- There is an unresolved and generally unnoticed contradiction in a conception of the person often associated with the Enlightenment. The conception incorporates two commitments that, while they seem to support each other, can serve only to undermine each other.
- The first is a commitment to the moral importance of the individual human being.
- The second is a commitment to the moral importance of rationality.
- It does seem that these two commitments should stand and fall together. In fact, they may seem barely distinct from one another.
- When we consider the first and ask what sets individual human beings apart as having a kind of moral importance not shared by other animals (or mere things), the most salient answer seems to be that only human beings are persons. What sets them apart as persons is their capacity to engage one another in distinctively inter personal ways, such as conversation, argument, criticism, moral evaluation, and exchanging promises and contracting with one another.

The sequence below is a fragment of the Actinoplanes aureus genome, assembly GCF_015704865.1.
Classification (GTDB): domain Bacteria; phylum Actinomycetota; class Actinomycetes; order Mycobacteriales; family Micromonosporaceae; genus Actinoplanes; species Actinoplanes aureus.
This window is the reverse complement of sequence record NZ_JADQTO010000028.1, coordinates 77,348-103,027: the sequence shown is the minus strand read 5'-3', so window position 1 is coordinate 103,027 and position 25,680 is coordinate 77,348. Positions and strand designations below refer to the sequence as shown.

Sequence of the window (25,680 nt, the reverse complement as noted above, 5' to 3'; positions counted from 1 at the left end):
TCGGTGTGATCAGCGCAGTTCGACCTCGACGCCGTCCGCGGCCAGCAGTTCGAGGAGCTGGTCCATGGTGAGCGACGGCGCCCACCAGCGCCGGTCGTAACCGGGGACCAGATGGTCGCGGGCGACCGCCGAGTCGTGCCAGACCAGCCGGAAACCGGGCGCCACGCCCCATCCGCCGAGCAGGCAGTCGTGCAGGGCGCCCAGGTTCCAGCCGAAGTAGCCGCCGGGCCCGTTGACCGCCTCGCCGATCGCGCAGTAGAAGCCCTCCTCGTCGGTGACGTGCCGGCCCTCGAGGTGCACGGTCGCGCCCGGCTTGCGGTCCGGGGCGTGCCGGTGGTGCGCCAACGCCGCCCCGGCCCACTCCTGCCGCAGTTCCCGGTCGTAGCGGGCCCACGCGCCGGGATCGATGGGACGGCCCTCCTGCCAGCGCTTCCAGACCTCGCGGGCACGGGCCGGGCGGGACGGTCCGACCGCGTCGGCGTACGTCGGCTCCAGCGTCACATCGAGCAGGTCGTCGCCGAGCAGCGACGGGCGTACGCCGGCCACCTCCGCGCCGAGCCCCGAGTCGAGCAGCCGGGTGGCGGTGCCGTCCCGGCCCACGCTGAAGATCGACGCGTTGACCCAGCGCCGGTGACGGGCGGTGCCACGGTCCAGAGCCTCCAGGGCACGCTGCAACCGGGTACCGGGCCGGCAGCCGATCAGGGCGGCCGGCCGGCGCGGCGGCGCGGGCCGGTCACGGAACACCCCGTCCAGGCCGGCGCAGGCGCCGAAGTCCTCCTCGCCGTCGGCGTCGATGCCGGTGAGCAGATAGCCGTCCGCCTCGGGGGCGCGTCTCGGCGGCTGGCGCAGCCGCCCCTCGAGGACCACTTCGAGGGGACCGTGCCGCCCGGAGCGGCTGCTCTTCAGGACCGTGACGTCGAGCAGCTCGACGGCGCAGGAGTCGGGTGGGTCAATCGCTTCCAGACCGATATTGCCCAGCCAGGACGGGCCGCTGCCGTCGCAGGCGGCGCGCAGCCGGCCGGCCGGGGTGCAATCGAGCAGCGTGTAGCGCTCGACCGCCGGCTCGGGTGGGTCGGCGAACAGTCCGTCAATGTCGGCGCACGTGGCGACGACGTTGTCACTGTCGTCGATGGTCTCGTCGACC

- Since this obviously requires rational capacities, it does seem that the second commitment, to the moral importance of rationality, follows upon the first. And the converse would seem to hold as well. If rationality is morally important then so is the human being. For human beings are the only things known to possess the ration al capacities required for personhood. (I am simply going to set aside the contested cases of God, angels, and rational automata.)
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